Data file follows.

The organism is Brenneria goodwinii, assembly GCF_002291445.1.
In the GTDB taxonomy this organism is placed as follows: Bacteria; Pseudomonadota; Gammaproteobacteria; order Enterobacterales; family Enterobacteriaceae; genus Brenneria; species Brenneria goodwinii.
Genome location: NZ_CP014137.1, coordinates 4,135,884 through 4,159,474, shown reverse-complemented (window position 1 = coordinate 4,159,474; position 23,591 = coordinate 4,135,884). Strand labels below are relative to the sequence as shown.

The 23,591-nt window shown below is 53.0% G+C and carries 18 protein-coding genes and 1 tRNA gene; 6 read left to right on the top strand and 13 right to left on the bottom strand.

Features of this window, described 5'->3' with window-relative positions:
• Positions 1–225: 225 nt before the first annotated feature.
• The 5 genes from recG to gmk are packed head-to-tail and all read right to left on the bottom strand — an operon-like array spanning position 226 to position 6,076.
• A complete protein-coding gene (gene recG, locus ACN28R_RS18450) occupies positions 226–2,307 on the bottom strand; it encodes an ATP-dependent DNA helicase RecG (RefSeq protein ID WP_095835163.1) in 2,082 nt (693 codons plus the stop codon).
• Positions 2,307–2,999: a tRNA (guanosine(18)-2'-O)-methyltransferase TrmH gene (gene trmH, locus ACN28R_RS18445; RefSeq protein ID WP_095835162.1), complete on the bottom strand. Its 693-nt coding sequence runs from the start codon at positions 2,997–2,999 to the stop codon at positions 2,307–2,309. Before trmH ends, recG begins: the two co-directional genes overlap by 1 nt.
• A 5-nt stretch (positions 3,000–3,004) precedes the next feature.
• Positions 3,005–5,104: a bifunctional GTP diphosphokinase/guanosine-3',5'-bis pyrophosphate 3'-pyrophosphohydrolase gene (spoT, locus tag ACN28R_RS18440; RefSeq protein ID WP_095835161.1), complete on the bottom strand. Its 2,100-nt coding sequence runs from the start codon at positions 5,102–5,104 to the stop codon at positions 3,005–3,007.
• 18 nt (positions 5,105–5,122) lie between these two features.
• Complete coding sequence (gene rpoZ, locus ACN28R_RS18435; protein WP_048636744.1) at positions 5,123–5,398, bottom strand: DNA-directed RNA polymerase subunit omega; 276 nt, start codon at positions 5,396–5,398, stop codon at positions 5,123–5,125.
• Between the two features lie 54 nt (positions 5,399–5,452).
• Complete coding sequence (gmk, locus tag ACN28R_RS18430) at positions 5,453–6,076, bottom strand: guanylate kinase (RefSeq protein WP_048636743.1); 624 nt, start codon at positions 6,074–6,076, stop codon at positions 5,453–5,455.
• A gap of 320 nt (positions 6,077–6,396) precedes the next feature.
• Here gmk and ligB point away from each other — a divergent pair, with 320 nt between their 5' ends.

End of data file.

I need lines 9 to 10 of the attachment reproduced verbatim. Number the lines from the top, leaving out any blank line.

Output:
• Positions 2,307–2,999: a tRNA (guanosine(18)-2'-O)-methyltransferase TrmH gene (gene trmH, locus ACN28R_RS18445; RefSeq protein ID WP_095835162.1), complete on the bottom strand. Its 693-nt coding sequence runs from the start codon at positions 2,997–2,999 to the stop codon at positions 2,307–2,309. Before trmH ends, recG begins: the two co-directional genes overlap by 1 nt.
• A 5-nt stretch (positions 3,000–3,004) precedes the next feature.